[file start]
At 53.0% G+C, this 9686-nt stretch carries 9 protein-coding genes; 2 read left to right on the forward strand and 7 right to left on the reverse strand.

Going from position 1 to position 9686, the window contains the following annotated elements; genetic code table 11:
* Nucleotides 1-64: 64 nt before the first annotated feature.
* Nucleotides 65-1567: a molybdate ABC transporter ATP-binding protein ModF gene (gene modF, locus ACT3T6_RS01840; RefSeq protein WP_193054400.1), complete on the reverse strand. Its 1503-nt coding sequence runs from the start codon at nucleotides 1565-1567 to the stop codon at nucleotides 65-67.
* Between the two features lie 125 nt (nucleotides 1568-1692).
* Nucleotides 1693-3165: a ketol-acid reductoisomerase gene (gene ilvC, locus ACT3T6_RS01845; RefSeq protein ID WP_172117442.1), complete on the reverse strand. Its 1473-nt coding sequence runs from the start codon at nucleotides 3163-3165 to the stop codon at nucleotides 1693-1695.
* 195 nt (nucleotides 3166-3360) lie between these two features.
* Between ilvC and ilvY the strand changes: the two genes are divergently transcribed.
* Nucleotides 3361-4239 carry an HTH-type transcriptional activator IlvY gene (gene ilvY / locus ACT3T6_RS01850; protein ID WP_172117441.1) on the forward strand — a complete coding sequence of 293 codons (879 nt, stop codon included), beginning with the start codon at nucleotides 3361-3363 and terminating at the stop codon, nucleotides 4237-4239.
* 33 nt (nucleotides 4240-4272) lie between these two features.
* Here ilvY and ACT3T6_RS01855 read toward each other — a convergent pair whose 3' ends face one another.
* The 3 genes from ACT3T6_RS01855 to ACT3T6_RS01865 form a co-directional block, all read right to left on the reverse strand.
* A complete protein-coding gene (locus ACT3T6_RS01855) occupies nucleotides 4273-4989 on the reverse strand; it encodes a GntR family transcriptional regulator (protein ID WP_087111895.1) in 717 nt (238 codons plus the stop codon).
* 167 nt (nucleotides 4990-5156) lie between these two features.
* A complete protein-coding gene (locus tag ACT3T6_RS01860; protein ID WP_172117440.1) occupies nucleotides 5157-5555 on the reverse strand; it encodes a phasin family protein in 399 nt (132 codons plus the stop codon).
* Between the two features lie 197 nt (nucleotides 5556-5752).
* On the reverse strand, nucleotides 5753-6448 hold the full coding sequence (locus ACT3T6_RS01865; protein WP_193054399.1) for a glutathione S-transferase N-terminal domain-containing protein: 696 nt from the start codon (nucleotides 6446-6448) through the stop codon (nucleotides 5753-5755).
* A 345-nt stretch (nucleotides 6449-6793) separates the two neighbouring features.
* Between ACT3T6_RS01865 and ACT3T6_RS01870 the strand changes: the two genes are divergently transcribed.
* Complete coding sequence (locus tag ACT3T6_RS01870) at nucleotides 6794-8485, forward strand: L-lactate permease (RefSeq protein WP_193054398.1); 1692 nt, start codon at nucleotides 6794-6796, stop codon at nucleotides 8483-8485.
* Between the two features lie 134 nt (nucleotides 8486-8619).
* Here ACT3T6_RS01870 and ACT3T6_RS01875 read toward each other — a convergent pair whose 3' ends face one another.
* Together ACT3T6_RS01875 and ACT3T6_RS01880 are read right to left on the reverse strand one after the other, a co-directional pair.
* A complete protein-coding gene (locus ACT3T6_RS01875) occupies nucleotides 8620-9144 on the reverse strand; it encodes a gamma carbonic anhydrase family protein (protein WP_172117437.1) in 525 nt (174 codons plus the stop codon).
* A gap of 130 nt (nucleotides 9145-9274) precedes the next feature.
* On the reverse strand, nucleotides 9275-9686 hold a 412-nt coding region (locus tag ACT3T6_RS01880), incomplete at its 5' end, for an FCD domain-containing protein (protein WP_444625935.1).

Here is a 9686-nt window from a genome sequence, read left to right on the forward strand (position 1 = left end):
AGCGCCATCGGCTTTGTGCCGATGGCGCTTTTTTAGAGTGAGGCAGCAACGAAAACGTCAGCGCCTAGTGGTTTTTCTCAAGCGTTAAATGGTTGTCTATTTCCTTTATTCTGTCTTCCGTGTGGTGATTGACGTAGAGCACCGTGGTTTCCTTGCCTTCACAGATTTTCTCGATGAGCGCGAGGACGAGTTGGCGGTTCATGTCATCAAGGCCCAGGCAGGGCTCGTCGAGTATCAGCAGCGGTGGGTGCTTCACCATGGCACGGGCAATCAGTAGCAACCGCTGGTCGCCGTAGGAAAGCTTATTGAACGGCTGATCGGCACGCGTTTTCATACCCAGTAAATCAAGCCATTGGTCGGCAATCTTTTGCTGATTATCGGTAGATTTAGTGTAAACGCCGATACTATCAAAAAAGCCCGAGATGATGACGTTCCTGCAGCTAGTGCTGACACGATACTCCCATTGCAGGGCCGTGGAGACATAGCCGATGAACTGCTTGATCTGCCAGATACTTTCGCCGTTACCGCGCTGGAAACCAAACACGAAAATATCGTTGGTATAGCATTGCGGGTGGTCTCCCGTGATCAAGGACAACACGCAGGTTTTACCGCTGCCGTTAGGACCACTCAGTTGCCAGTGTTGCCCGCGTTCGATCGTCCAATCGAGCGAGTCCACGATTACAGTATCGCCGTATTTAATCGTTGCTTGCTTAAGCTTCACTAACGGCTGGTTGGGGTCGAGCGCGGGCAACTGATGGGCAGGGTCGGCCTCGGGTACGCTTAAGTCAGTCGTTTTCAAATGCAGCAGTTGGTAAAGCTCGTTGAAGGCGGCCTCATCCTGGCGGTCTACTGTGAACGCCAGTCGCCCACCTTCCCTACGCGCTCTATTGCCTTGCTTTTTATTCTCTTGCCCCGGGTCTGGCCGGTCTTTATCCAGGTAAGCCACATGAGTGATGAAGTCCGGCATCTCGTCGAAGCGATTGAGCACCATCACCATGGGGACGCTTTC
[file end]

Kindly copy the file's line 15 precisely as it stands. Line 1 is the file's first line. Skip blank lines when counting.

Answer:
* A complete protein-coding gene (locus tag ACT3T6_RS01860; protein ID WP_172117440.1) occupies nucleotides 5157-5555 on the reverse strand; it encodes a phasin family protein in 399 nt (132 codons plus the stop codon).